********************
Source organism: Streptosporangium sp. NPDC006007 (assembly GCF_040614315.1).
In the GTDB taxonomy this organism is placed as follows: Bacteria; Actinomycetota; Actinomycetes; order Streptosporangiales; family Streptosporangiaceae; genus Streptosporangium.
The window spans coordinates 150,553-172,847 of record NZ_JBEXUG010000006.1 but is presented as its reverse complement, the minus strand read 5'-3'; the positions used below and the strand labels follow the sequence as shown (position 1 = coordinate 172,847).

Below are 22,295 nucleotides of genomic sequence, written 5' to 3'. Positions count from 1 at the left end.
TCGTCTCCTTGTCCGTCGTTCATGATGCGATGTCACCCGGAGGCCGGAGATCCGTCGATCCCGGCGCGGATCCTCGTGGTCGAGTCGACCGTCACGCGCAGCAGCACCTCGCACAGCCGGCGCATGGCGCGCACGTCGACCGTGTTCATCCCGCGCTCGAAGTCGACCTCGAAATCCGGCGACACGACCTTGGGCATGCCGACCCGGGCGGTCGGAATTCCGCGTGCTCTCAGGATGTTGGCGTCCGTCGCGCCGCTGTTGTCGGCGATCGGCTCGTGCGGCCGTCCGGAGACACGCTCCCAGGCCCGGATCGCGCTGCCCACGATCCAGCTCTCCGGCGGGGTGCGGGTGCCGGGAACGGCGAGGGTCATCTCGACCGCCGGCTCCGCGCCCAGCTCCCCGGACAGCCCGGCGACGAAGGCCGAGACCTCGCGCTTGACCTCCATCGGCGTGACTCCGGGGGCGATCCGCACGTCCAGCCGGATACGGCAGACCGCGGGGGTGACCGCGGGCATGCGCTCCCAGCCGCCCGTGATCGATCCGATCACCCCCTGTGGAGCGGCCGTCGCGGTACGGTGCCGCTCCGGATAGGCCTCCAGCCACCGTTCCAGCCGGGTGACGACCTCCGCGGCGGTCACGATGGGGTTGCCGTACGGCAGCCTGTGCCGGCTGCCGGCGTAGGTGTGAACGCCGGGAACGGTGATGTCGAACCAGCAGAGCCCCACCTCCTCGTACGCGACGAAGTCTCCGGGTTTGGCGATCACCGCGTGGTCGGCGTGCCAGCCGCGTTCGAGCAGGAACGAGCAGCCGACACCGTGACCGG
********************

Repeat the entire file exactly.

Source organism: Streptosporangium sp. NPDC006007 (assembly GCF_040614315.1).
In the GTDB taxonomy this organism is placed as follows: Bacteria; Actinomycetota; Actinomycetes; order Streptosporangiales; family Streptosporangiaceae; genus Streptosporangium.
The window spans coordinates 150,553-172,847 of record NZ_JBEXUG010000006.1 but is presented as its reverse complement, the minus strand read 5'-3'; the positions used below and the strand labels follow the sequence as shown (position 1 = coordinate 172,847).

Below are 22,295 nucleotides of genomic sequence, written 5' to 3'. Positions count from 1 at the left end.
TCGTCTCCTTGTCCGTCGTTCATGATGCGATGTCACCCGGAGGCCGGAGATCCGTCGATCCCGGCGCGGATCCTCGTGGTCGAGTCGACCGTCACGCGCAGCAGCACCTCGCACAGCCGGCGCATGGCGCGCACGTCGACCGTGTTCATCCCGCGCTCGAAGTCGACCTCGAAATCCGGCGACACGACCTTGGGCATGCCGACCCGGGCGGTCGGAATTCCGCGTGCTCTCAGGATGTTGGCGTCCGTCGCGCCGCTGTTGTCGGCGATCGGCTCGTGCGGCCGTCCGGAGACACGCTCCCAGGCCCGGATCGCGCTGCCCACGATCCAGCTCTCCGGCGGGGTGCGGGTGCCGGGAACGGCGAGGGTCATCTCGACCGCCGGCTCCGCGCCCAGCTCCCCGGACAGCCCGGCGACGAAGGCCGAGACCTCGCGCTTGACCTCCATCGGCGTGACTCCGGGGGCGATCCGCACGTCCAGCCGGATACGGCAGACCGCGGGGGTGACCGCGGGCATGCGCTCCCAGCCGCCCGTGATCGATCCGATCACCCCCTGTGGAGCGGCCGTCGCGGTACGGTGCCGCTCCGGATAGGCCTCCAGCCACCGTTCCAGCCGGGTGACGACCTCCGCGGCGGTCACGATGGGGTTGCCGTACGGCAGCCTGTGCCGGCTGCCGGCGTAGGTGTGAACGCCGGGAACGGTGATGTCGAACCAGCAGAGCCCCACCTCCTCGTACGCGACGAAGTCTCCGGGTTTGGCGATCACCGCGTGGTCGGCGTGCCAGCCGCGTTCGAGCAGGAACGAGCAGCCGACACCGTGACCGG